Along these lines, try and be healthier than you ever were before. Eat healthier, sleep well, build routines that help you do more of what you enjoy and less of what you don’t, surround yourself with people you love, and embrace every day. You’ll find that you’re less willing to give yourself vacations and sick days than even the worst boss you’ve worked for. Avoid burnout by taking care of yourself every day.

#2 Make space for experimentation

Even if I never finish Working Jobs, I won’t feel like I wasted time on it. It helped me build healthy work habits, trained me as a writer and editor, introduced me to the crippling anxieties of creativity, refined my understanding of my mission, and, most importantly, produced several promising byproducts that I continue to nurture.

You see this frequently with companies. They research a certain product and through that process, discover a completely different and more promising product. The majority of inventions that come through a company’s R&D lab never make it to production, but it’s only by producing several unpromising ideas that they come up with a promising one. In tech, companies can’t survive unless they innovate. Facebook’s revenues stagnated until they launched mobile ads, at which point their revenues doubled. Apple’s revenue stagnated until they released the iPhone, at which point their revenues skyrocketed.

It’s harder as a single person to balance going broad and going deep. Most people will tell you to go deep in one thing and avoid spreading yourself too thin. This is true if you want to turn into a very effective cog (employee) that might some day be placed in a very effective machine (company). If you want to make it on your own, it’s much smarter to give yourself space to deliberately dabble.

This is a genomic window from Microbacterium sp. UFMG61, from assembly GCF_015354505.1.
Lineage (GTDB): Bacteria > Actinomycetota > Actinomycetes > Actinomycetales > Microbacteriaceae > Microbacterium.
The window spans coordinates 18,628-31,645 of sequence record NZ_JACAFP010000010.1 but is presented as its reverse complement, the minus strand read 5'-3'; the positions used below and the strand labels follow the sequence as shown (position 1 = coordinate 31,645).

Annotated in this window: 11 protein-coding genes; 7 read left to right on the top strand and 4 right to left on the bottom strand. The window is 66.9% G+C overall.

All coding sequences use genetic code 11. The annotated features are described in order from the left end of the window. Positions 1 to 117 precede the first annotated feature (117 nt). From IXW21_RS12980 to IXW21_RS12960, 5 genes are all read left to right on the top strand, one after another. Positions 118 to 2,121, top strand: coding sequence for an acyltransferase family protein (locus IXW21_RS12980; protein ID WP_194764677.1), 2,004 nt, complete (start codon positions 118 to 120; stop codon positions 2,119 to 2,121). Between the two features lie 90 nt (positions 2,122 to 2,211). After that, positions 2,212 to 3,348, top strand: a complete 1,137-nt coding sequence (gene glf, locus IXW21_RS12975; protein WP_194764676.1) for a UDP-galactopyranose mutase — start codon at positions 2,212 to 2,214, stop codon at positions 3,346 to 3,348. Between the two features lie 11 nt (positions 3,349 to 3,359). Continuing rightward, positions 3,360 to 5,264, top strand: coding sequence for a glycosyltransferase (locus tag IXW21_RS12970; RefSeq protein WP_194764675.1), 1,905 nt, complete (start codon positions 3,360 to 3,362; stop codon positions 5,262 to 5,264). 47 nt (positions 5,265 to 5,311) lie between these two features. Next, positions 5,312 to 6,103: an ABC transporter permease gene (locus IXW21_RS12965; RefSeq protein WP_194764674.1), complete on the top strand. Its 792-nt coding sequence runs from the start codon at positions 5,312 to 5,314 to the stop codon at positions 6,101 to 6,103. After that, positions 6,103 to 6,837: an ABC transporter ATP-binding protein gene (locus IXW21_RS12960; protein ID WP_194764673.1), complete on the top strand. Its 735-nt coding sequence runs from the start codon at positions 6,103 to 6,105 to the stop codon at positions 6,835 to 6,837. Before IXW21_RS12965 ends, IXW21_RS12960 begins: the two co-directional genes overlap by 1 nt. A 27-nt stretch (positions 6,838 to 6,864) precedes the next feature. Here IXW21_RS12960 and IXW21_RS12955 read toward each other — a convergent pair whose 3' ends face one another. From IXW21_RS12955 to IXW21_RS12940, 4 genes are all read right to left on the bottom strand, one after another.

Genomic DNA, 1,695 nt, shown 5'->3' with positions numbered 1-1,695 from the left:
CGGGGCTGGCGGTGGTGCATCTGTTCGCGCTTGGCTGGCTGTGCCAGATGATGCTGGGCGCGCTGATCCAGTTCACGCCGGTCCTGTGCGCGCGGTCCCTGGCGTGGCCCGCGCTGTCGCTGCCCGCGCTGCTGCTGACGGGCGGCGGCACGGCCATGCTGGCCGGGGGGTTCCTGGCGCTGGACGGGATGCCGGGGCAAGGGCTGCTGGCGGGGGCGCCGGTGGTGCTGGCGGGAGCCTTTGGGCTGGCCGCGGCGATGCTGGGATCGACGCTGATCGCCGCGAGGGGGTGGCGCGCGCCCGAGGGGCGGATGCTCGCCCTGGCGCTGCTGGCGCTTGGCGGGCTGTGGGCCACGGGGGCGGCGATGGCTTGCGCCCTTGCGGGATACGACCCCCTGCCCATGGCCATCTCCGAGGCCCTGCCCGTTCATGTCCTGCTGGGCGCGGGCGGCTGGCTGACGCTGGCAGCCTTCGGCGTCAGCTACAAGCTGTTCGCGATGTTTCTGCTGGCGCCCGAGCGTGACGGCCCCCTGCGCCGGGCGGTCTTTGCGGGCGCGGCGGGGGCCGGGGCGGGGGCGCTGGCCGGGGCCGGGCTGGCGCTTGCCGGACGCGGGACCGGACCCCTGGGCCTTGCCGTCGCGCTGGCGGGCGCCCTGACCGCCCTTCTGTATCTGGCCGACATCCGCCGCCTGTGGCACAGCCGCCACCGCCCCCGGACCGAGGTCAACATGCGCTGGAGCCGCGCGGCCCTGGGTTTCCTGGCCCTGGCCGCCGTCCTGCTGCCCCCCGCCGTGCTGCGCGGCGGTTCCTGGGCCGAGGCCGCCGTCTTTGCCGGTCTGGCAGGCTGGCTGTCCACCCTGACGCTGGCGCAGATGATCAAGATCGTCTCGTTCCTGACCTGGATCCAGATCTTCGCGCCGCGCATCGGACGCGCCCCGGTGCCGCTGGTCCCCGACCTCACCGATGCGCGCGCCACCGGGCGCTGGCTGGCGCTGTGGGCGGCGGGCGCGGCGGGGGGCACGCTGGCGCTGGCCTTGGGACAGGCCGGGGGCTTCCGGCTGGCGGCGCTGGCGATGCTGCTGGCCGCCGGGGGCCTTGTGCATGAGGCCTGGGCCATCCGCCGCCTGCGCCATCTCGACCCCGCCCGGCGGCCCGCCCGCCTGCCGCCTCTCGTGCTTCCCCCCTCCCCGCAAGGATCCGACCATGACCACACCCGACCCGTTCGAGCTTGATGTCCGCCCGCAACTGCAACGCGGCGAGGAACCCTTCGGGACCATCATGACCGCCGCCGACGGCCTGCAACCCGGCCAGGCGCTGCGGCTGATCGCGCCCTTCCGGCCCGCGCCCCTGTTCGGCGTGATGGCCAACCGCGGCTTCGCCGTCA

Dabbling around Working Jobs produced three tangible byproducts:

  1. Why We Work - a podcast about people on a mission and how they accomplish that mission. Originally, this was Working Jobs Radio where I interviewed people in service of learning about their experiences so I could beef up the book. Instead, I realized that the podcast better contributed to my mission of helping people do more of what they enjoy by inspiring listeners with stories of purpose.
  2. Blog and newsletter - trying to write a book means spending a lot of time in front of a word processor. Even though Working Jobs isn’t taking shape, I have an unshakeable habit of writing in the mornings, now, which I cherish. The writing comes more naturally and my capabilities as a writer slowly improve. If you haven’t subscribed to the weekly newsletter yet, you should consider it.
  3. A different book - I unbundled my thinking about entrepreneurship and side projects from Working Jobs and am nearly done with a draft of a different book. If all goes to plan, I’ll hit my bucket list goal of publishing a book by 25 (I turn 26 on March 15th).

I observed myself spending more time and energy on these byproducts than Working Jobs. I found them more interesting and they were getting more traction. This evidence made the decision to quit much easier.

Working Jobs dies and out of its ashes a podcast, blog, and new book that produce more joy and better serve my mission. And while three things are more than one, I somehow have more time each day to chip away at my technical projects and advise startups.

Since I quit, I’ve made an average of $20 per month from creative projects (unsolicited donations... thanks!), but the experience of self employment has been worth the lost income. Thanks for supporting me with your time and energy--exciting things to come.